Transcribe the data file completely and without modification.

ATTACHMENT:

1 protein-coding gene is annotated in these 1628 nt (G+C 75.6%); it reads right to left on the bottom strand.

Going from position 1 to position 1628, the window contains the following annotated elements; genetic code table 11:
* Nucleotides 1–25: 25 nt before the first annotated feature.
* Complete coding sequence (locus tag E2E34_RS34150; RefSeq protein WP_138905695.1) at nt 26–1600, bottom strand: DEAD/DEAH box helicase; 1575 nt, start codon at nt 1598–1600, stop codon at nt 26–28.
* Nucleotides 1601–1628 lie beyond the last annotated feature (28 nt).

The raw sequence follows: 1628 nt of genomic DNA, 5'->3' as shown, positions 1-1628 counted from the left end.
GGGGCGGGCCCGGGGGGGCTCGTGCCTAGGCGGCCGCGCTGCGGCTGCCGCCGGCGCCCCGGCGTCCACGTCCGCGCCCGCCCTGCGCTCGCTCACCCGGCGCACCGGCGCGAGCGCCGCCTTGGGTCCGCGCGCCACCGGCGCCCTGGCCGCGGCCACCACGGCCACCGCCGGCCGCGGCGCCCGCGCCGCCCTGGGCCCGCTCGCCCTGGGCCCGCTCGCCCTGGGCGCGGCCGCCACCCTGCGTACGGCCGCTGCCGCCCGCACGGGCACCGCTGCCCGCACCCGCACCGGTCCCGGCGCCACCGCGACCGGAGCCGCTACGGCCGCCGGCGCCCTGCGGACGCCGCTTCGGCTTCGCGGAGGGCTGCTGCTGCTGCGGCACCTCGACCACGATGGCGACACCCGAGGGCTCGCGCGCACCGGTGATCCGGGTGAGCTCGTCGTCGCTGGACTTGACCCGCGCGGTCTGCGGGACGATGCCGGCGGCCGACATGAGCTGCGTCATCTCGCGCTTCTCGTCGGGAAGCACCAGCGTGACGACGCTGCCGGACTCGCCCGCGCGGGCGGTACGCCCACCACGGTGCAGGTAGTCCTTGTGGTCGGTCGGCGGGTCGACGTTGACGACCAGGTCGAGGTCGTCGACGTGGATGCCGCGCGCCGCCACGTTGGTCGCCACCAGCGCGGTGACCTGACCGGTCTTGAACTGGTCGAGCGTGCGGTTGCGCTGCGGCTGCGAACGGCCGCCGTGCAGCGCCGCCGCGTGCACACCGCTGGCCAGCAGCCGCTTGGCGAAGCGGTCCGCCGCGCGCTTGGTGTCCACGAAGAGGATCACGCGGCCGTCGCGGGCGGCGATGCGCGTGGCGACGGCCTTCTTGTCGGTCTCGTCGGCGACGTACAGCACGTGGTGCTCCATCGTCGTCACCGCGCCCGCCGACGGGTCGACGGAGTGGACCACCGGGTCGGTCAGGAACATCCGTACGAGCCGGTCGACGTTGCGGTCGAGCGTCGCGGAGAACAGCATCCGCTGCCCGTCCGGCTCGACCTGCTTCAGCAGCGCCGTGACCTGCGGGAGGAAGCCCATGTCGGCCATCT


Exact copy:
1 protein-coding gene is annotated in these 1628 nt (G+C 75.6%); it reads right to left on the bottom strand.

Going from position 1 to position 1628, the window contains the following annotated elements; genetic code table 11:
* Nucleotides 1–25: 25 nt before the first annotated feature.
* Complete coding sequence (locus tag E2E34_RS34150; RefSeq protein WP_138905695.1) at nt 26–1600, bottom strand: DEAD/DEAH box helicase; 1575 nt, start codon at nt 1598–1600, stop codon at nt 26–28.
* Nucleotides 1601–1628 lie beyond the last annotated feature (28 nt).

The raw sequence follows: 1628 nt of genomic DNA, 5'->3' as shown, positions 1-1628 counted from the left end.
GGGGCGGGCCCGGGGGGGCTCGTGCCTAGGCGGCCGCGCTGCGGCTGCCGCCGGCGCCCCGGCGTCCACGTCCGCGCCCGCCCTGCGCTCGCTCACCCGGCGCACCGGCGCGAGCGCCGCCTTGGGTCCGCGCGCCACCGGCGCCCTGGCCGCGGCCACCACGGCCACCGCCGGCCGCGGCGCCCGCGCCGCCCTGGGCCCGCTCGCCCTGGGCCCGCTCGCCCTGGGCGCGGCCGCCACCCTGCGTACGGCCGCTGCCGCCCGCACGGGCACCGCTGCCCGCACCCGCACCGGTCCCGGCGCCACCGCGACCGGAGCCGCTACGGCCGCCGGCGCCCTGCGGACGCCGCTTCGGCTTCGCGGAGGGCTGCTGCTGCTGCGGCACCTCGACCACGATGGCGACACCCGAGGGCTCGCGCGCACCGGTGATCCGGGTGAGCTCGTCGTCGCTGGACTTGACCCGCGCGGTCTGCGGGACGATGCCGGCGGCCGACATGAGCTGCGTCATCTCGCGCTTCTCGTCGGGAAGCACCAGCGTGACGACGCTGCCGGACTCGCCCGCGCGGGCGGTACGCCCACCACGGTGCAGGTAGTCCTTGTGGTCGGTCGGCGGGTCGACGTTGACGACCAGGTCGAGGTCGTCGACGTGGATGCCGCGCGCCGCCACGTTGGTCGCCACCAGCGCGGTGACCTGACCGGTCTTGAACTGGTCGAGCGTGCGGTTGCGCTGCGGCTGCGAACGGCCGCCGTGCAGCGCCGCCGCGTGCACACCGCTGGCCAGCAGCCGCTTGGCGAAGCGGTCCGCCGCGCGCTTGGTGTCCACGAAGAGGATCACGCGGCCGTCGCGGGCGGCGATGCGCGTGGCGACGGCCTTCTTGTCGGTCTCGTCGGCGACGTACAGCACGTGGTGCTCCATCGTCGTCACCGCGCCCGCCGACGGGTCGACGGAGTGGACCACCGGGTCGGTCAGGAACATCCGTACGAGCCGGTCGACGTTGCGGTCGAGCGTCGCGGAGAACAGCATCCGCTGCCCGTCCGGCTCGACCTGCTTCAGCAGCGCCGTGACCTGCGGGAGGAAGCCCATGTCGGCCATCT